"Violently revs up to 350 rpm & takes off in reverse!" Muahahahaha! More like revs down from idle speed and rolls to a stop. Maybe....
posted by Pressed Rat at 1:22 PM on November 1, 2002


To me, this system is simultaneously sexy and terrifying. The popular science writer doesn't seem particularly impressed with the system's usability. And the quote about including 8 menus as opposed to the 7 in fighter jets because the manufacturer thinks its customers are more intelligent than fighter pilots is very worrisome.

jedrek: So?
posted by gsteff at 1:26 PM on November 1, 2002


"Slashdot just beat this topic to death."

Only if "just" means over a month ago.
posted by smackfu at 1:31 PM on November 1, 2002


Speaking of Mazdas - I owned (secondhand) one of the first RX-7s imported into the US. Apparently they were still in the process of the right-hand-drive to left-hand-drive conversion at the plant, as the left stalk controlled the wipers and the right stalk controlled the lights. Plus the hood release was on the passenger side. Of course, this was the only Mazda I've owned, so maybe they were just all screwy.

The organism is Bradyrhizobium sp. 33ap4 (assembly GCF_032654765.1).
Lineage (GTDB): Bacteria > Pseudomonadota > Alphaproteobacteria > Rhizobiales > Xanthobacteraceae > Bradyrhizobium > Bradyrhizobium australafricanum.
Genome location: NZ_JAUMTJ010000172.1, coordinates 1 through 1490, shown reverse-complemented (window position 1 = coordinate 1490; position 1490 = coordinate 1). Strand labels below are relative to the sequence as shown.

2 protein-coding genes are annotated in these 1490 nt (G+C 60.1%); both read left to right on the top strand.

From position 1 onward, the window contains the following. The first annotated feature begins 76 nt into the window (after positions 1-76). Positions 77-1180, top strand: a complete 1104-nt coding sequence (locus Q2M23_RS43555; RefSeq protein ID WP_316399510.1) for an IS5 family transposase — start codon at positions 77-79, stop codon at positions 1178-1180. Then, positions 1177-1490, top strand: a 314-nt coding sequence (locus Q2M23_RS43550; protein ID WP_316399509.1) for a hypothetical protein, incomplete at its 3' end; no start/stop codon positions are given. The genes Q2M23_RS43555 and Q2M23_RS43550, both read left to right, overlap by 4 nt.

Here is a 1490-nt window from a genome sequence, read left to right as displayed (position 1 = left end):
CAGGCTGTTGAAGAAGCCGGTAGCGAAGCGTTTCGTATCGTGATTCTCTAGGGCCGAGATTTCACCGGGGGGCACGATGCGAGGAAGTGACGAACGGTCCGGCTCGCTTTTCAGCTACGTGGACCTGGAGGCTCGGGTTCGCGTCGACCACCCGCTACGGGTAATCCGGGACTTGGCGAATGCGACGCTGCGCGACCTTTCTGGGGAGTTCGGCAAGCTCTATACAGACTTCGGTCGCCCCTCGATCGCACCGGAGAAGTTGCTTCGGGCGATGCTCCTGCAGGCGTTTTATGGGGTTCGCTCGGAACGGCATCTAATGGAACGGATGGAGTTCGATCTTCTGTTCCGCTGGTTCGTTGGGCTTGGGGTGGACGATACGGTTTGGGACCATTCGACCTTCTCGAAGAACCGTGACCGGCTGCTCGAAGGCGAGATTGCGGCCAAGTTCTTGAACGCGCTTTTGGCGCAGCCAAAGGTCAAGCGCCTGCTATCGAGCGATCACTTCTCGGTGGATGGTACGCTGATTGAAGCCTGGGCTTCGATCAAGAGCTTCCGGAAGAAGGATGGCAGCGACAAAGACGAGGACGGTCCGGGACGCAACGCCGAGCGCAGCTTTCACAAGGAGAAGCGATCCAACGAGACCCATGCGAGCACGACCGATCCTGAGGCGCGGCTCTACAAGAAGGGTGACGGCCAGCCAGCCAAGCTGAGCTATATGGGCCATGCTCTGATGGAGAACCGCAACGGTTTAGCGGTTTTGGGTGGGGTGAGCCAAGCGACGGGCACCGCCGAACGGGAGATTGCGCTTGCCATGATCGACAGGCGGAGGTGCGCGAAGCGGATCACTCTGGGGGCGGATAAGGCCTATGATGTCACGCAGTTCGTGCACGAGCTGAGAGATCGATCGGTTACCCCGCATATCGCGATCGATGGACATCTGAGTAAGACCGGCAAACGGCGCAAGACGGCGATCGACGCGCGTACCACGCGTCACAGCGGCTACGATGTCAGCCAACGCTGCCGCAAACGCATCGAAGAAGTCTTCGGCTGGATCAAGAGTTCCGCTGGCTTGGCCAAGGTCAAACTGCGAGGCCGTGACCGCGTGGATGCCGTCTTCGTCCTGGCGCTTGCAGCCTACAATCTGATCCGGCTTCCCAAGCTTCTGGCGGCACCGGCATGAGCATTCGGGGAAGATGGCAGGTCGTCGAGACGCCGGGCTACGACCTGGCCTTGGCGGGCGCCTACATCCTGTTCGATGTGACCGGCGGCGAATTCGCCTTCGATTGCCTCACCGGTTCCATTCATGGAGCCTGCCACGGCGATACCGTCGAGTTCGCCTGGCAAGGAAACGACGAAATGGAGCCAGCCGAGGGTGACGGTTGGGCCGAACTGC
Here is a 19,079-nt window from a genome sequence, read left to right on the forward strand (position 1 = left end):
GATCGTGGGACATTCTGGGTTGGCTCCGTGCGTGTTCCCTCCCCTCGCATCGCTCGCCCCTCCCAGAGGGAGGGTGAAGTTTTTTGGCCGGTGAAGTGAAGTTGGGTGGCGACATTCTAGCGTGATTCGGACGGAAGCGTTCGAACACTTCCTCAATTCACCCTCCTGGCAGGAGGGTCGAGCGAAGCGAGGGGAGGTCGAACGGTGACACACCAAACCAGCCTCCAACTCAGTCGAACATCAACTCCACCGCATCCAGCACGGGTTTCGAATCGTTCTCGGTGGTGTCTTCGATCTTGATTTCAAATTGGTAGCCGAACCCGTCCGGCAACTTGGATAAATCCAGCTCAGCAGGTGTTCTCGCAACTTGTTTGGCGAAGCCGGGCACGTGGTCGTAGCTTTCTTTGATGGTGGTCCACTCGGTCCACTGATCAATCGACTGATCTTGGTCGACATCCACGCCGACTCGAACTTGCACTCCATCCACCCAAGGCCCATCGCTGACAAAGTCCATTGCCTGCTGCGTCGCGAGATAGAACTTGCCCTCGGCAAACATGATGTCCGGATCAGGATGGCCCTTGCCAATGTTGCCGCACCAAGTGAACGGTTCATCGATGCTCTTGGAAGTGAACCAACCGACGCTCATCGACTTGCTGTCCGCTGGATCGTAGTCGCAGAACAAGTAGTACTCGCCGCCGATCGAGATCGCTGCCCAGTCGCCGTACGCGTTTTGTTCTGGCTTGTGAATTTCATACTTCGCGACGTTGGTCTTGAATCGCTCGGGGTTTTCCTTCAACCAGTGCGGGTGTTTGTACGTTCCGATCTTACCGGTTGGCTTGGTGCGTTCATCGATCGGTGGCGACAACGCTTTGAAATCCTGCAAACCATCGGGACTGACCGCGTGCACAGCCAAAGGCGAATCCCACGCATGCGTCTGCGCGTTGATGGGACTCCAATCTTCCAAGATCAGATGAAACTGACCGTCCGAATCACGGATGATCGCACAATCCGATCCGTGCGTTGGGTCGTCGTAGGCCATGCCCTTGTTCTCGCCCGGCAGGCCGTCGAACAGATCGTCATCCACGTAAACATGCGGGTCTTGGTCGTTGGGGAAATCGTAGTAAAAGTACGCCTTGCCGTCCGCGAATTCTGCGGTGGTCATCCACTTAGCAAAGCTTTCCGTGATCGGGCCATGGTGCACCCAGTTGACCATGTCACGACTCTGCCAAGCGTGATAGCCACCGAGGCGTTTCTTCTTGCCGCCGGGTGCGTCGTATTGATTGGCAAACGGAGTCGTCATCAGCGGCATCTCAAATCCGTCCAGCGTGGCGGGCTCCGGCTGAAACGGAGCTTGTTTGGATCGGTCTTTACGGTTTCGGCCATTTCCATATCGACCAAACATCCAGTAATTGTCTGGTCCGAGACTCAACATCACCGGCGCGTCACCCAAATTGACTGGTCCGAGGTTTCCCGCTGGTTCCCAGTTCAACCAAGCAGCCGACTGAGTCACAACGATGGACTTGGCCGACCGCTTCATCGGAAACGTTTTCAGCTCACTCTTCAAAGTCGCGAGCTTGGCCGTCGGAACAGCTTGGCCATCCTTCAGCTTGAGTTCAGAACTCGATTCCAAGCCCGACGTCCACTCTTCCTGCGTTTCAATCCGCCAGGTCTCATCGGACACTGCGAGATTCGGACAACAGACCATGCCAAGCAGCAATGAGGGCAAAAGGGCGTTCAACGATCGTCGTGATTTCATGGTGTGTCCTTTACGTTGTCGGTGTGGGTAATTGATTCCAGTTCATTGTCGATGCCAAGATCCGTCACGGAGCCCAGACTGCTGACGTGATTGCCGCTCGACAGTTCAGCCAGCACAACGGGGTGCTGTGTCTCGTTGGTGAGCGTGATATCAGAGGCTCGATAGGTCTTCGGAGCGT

Great car though, and illustrative of one of my pet peeves of automotive "progress": the curse of automation. My car had a sunroof that was pretty much the entire roof, nearly a targa-top. Or course, to remove it you needed to undo a bolt and two clips, hop out of the car, lift the roof off, put it in the back, and clip in a little wind-guard. God forbid anything in this day and age not work with the single push of a button, so we get these envelope-sized slits masquerading as sunroofs, as it needs to retract into or over the roof. Bah. Of course, it also had a manual choke, for which I'll not wax nostalgic...
posted by jalexei at 2:03 PM on November 1, 2002


Well, if by "undocumented" you mean "documented" As the feature mentioned right there in the manual.

ALSO the car with the one-knob interface is not the same one as the super-rever thing. And you access it using the shifter stick.
posted by delmoi at 2:10 PM on November 1, 2002


Yes, but does it speak in the soothing voice of William Daniels?

My car's rear wiper only works when I push down on the automatic door locks. Go figure.
posted by gottabefunky at 2:14 PM on November 1, 2002


iDrive is completely seperate from the power-launch feature on the SMG. As has been mentioned, it is fully documented, so it is not an easter egg. Even if it were, it wouldn't be the first, as amply pointed out in this thread and the Slashdolt thread mentioned above.